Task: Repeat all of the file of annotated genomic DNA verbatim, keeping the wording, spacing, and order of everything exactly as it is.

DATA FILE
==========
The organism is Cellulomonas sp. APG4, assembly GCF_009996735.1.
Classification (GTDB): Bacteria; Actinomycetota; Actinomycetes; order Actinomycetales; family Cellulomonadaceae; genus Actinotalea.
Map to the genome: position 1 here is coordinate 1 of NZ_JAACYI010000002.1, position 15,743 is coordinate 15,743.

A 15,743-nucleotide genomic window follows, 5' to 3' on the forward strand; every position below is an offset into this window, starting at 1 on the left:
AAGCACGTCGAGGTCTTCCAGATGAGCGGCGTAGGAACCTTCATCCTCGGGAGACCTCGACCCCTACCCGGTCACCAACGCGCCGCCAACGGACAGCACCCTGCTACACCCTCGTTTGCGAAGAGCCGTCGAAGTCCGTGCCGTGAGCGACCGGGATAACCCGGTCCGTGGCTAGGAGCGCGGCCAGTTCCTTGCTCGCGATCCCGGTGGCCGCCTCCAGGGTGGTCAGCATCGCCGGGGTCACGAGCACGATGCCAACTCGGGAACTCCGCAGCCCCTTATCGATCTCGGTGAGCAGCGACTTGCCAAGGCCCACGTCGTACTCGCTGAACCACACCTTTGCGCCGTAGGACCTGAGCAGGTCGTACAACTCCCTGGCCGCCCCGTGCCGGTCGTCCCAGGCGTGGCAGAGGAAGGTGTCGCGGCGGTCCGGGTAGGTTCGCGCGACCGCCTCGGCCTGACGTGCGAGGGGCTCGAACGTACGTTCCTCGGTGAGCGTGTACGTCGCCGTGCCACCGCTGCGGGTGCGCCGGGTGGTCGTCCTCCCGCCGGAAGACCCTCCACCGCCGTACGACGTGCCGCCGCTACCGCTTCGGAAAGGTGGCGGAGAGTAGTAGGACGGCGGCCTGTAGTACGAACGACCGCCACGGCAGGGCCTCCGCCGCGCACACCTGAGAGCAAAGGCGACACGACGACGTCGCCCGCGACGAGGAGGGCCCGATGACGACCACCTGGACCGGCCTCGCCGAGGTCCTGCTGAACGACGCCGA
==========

The organism is Cellulomonas sp. APG4, assembly GCF_009996735.1.
Classification (GTDB): Bacteria; Actinomycetota; Actinomycetes; order Actinomycetales; family Cellulomonadaceae; genus Actinotalea.
Map to the genome: position 1 here is coordinate 1 of NZ_JAACYI010000002.1, position 15,743 is coordinate 15,743.

A 15,743-nucleotide genomic window follows, 5' to 3' on the forward strand; every position below is an offset into this window, starting at 1 on the left:
AAGCACGTCGAGGTCTTCCAGATGAGCGGCGTAGGAACCTTCATCCTCGGGAGACCTCGACCCCTACCCGGTCACCAACGCGCCGCCAACGGACAGCACCCTGCTACACCCTCGTTTGCGAAGAGCCGTCGAAGTCCGTGCCGTGAGCGACCGGGATAACCCGGTCCGTGGCTAGGAGCGCGGCCAGTTCCTTGCTCGCGATCCCGGTGGCCGCCTCCAGGGTGGTCAGCATCGCCGGGGTCACGAGCACGATGCCAACTCGGGAACTCCGCAGCCCCTTATCGATCTCGGTGAGCAGCGACTTGCCAAGGCCCACGTCGTACTCGCTGAACCACACCTTTGCGCCGTAGGACCTGAGCAGGTCGTACAACTCCCTGGCCGCCCCGTGCCGGTCGTCCCAGGCGTGGCAGAGGAAGGTGTCGCGGCGGTCCGGGTAGGTTCGCGCGACCGCCTCGGCCTGACGTGCGAGGGGCTCGAACGTACGTTCCTCGGTGAGCGTGTACGTCGCCGTGCCACCGCTGCGGGTGCGCCGGGTGGTCGTCCTCCCGCCGGAAGACCCTCCACCGCCGTACGACGTGCCGCCGCTACCGCTTCGGAAAGGTGGCGGAGAGTAGTAGGACGGCGGCCTGTAGTACGAACGACCGCCACGGCAGGGCCTCCGCCGCGCACACCTGAGAGCAAAGGCGACACGACGACGTCGCCCGCGACGAGGAGGGCCCGATGACGACCACCTGGACCGGCCTCGCCGAGGTCCTGCTGAACGACGCCGA